I am on my first and only train ride of the Mamma Mia tour. My first train ride ever that doesn’t simply travel in a circle (think Disney World).
No! Wait…. I’ve taken a commuter train between New York and New Jersey. But everyone knows that doesn’t count.
Vancouver is behind me, Portland is ahead, Puget Sound to my right, the thick, dark greenery of the Pacific Northwest to my left. We’re under cloudy skies, steady drizzle, and in my ear, the train horn blows like music every time we pass a tiny town with sign to announce its name.
This is foreign territory to me. Both the train travel and the terrain. We’re in Washington State now. About as far from Florida as you can get in the contiguous 48. And it is lush here, just like my corner of the world, but in a fresh, different way.
Vancouver…which really is foreign territory…captivated me, with its snow capped mountains and deep, cool forests that seemed custom-made for a Robert Frost poem. Now, the mountains of Washington – mysteriously shrouded in mist – seem another inspiration for romantic rhyme. The water looks cold. I’ve never thought water could look its temperature. This water does.
Speaking of foreign, my seat mate has spontaneously disguised herself as a Muslim woman. I don’t know if this reads funny, but it is in-person funny.
I had big plans for this train trip. Big plans! There was going to be extensive reading, a little editing of video, important phone calls to make, music to study. I’ve only slept 3 1/2 hours, so simply sleeping would be a wise option. But I don’t want to miss the rolling pictures out my window, the little sailboats in the sound, my only time thus far in the Great State of Washington.
This soft sway of the train and its musical horn have lulled me into some sort of awake coma, where I see and hear but can’t seem to do much else.
Next stop: Bellingham
It’s not exactly like the old train flicks. There’s no heavily-accented inspector looking for a murderer, no femme fatale with heavily rimmed eyes that belie a desperate secret. For that matter, I see no wizards en route to school. But there have been wacky hi-jinks and impromptu singing, courtesy of the traveling troupe of performers aboard. (America the Beautiful at the border, anyone?)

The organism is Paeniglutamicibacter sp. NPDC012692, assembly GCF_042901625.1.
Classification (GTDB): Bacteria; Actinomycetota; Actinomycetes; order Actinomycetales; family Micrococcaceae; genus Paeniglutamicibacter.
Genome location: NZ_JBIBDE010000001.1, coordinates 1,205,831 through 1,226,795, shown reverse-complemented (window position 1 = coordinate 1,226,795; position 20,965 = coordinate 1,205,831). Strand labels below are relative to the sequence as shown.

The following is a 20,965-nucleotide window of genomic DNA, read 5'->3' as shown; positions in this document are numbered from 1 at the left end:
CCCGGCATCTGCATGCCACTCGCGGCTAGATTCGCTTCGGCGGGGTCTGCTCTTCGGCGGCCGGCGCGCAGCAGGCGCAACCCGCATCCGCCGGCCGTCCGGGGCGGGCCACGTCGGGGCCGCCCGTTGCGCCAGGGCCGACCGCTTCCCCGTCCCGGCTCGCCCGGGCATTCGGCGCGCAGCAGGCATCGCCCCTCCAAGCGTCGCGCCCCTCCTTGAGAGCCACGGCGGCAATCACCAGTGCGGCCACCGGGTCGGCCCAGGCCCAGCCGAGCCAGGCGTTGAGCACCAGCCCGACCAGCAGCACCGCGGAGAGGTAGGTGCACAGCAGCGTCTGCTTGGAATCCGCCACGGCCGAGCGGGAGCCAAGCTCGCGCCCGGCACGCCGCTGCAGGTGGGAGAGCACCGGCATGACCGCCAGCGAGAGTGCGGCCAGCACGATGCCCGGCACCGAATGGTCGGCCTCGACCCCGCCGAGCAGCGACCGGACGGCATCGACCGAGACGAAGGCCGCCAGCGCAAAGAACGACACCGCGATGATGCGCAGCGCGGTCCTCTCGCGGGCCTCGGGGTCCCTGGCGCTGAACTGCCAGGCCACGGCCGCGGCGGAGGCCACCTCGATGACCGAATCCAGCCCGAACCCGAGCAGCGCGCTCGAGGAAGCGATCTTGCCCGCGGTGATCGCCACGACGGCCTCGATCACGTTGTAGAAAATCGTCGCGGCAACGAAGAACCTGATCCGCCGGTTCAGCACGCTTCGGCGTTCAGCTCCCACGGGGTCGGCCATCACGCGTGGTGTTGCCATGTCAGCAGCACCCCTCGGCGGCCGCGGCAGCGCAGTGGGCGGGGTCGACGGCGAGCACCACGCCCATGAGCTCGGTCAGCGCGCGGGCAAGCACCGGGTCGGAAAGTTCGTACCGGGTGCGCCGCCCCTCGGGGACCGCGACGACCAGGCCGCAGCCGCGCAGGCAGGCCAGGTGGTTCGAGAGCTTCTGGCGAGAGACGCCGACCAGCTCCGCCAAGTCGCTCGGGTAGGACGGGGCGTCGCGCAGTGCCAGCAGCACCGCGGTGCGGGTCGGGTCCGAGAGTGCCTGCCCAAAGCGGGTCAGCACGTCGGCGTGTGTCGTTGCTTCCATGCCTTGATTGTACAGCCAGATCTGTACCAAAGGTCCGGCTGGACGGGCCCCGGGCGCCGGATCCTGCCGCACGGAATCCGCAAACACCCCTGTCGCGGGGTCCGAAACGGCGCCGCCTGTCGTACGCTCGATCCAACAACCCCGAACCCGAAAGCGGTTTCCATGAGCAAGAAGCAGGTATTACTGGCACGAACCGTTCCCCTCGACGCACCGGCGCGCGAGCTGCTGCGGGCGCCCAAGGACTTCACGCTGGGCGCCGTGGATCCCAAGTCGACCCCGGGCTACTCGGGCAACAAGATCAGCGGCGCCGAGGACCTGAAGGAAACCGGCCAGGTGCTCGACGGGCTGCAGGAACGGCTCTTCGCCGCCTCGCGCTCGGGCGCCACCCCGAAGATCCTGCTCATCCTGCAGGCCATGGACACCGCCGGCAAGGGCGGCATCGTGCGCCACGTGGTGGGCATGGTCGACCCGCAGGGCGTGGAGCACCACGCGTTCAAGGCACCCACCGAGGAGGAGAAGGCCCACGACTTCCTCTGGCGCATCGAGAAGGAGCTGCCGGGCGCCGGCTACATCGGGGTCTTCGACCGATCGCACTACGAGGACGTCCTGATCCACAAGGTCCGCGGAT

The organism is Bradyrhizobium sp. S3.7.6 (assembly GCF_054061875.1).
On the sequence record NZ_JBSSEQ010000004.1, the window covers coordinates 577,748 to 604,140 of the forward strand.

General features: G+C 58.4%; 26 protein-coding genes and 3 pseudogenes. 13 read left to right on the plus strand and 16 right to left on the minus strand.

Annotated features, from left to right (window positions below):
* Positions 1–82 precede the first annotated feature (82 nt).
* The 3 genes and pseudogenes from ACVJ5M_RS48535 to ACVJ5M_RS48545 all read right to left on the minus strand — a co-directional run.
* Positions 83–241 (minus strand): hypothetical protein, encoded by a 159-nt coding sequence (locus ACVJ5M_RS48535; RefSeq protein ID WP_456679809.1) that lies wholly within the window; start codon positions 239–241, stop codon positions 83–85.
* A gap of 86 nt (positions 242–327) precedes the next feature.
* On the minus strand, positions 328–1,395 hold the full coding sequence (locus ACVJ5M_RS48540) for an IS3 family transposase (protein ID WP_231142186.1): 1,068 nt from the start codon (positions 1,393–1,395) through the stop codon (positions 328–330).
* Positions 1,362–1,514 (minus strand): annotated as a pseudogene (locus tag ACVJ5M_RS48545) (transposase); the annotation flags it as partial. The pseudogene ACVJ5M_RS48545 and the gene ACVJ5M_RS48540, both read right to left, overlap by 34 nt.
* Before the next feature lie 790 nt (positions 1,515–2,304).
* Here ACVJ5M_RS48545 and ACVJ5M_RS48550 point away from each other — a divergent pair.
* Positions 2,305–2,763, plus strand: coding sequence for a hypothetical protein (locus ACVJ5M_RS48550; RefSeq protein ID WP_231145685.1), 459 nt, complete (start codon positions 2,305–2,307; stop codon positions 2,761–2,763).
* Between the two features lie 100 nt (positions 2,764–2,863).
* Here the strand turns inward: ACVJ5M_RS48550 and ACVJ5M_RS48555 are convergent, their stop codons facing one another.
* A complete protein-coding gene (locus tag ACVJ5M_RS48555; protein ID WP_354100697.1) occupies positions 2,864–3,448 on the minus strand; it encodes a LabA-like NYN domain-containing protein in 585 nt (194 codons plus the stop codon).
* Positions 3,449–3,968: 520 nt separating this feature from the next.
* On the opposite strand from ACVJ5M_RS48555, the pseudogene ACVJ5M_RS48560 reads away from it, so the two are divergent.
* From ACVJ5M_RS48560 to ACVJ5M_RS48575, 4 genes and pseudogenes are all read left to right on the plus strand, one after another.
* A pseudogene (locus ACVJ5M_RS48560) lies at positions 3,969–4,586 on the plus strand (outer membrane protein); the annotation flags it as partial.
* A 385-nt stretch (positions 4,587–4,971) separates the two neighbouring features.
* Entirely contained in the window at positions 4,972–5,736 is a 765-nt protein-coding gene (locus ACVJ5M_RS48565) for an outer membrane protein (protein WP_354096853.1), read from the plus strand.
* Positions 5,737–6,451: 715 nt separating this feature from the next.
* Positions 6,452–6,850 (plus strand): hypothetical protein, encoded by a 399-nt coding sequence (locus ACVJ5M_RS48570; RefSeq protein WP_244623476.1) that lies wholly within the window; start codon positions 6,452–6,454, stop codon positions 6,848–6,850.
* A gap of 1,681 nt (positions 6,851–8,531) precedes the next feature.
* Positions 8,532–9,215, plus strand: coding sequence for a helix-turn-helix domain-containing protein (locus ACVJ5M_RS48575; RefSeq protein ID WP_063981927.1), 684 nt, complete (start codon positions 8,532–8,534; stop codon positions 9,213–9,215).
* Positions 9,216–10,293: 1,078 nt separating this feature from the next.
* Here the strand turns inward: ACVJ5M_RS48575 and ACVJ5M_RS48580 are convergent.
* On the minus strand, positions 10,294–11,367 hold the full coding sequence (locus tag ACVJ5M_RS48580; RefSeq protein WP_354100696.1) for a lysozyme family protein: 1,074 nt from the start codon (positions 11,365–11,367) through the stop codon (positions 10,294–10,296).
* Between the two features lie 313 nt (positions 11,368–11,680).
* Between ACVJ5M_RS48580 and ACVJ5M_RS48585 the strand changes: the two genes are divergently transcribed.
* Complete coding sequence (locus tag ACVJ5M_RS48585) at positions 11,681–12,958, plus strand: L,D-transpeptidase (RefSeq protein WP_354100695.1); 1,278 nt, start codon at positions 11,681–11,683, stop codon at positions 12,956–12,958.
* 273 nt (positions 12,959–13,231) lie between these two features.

Railroad iron is a magician’s rod, in its power to evoke the sleeping energies of land and water – Ralph Waldo Emerson
We are now passing something that looks like a shanty town. I’ve seen a number of charming red barns, a giant stack of wood, brown horses in front yards, black and white cows in pastures, and just now – an elderly couple clearly having a vigorous argument in the middle of a crop field. How could I possibly sleep through all this excitement?
Words like bucolic spring to mind. And the term Seasonal Affective Disorder. That’s the depression you get from a lack of sunshine. And this is one rainy, perma-cloudy corner of the country. But for now, at least, the misty, hazy dampness strikes me as novel. And romantic. As exotic to me as the notion of traveling by train…an idea that captured the hearts and minds of men since trains started tracking east to west. Walt Disney developed a life-long fascination with trains growing up in turn-of-the-century Kansas City. Harry Houdini ran away from home by jumping on a box car of a freight train. So did the protagonist of the compelling novel-turned-film Water for Elephants, which I read (but did not see). Understand what I mean? Trains = Adventure/Escape/Possibilities
Next stop: Mount Vernon.
For speed, nothing beats an airplane. But the terrorists and TSA and airlines themselves with their micro-seats and maxo-fees long ago took the romance out of sky travel. The view is lofty, but the hassle is equally high.
Next stop: Seattle.
The houses are getting significantly prettier around here. I wouldn’t be able to tell that from 10-thousand feet up.
The train didn’t even weigh my bag.
And there’s a lounge car and a snack car, if my coma should break and create the desire within me to leave my window seat to the cycle of life, weather and human drama unfolding just beyond these vibrating metal walls.
Plus, there are apparently several stops between here and Portland. You never know when a blood-curdling scream could pierce the peace and a foreign inspector and suspicious femme fatale climb aboard.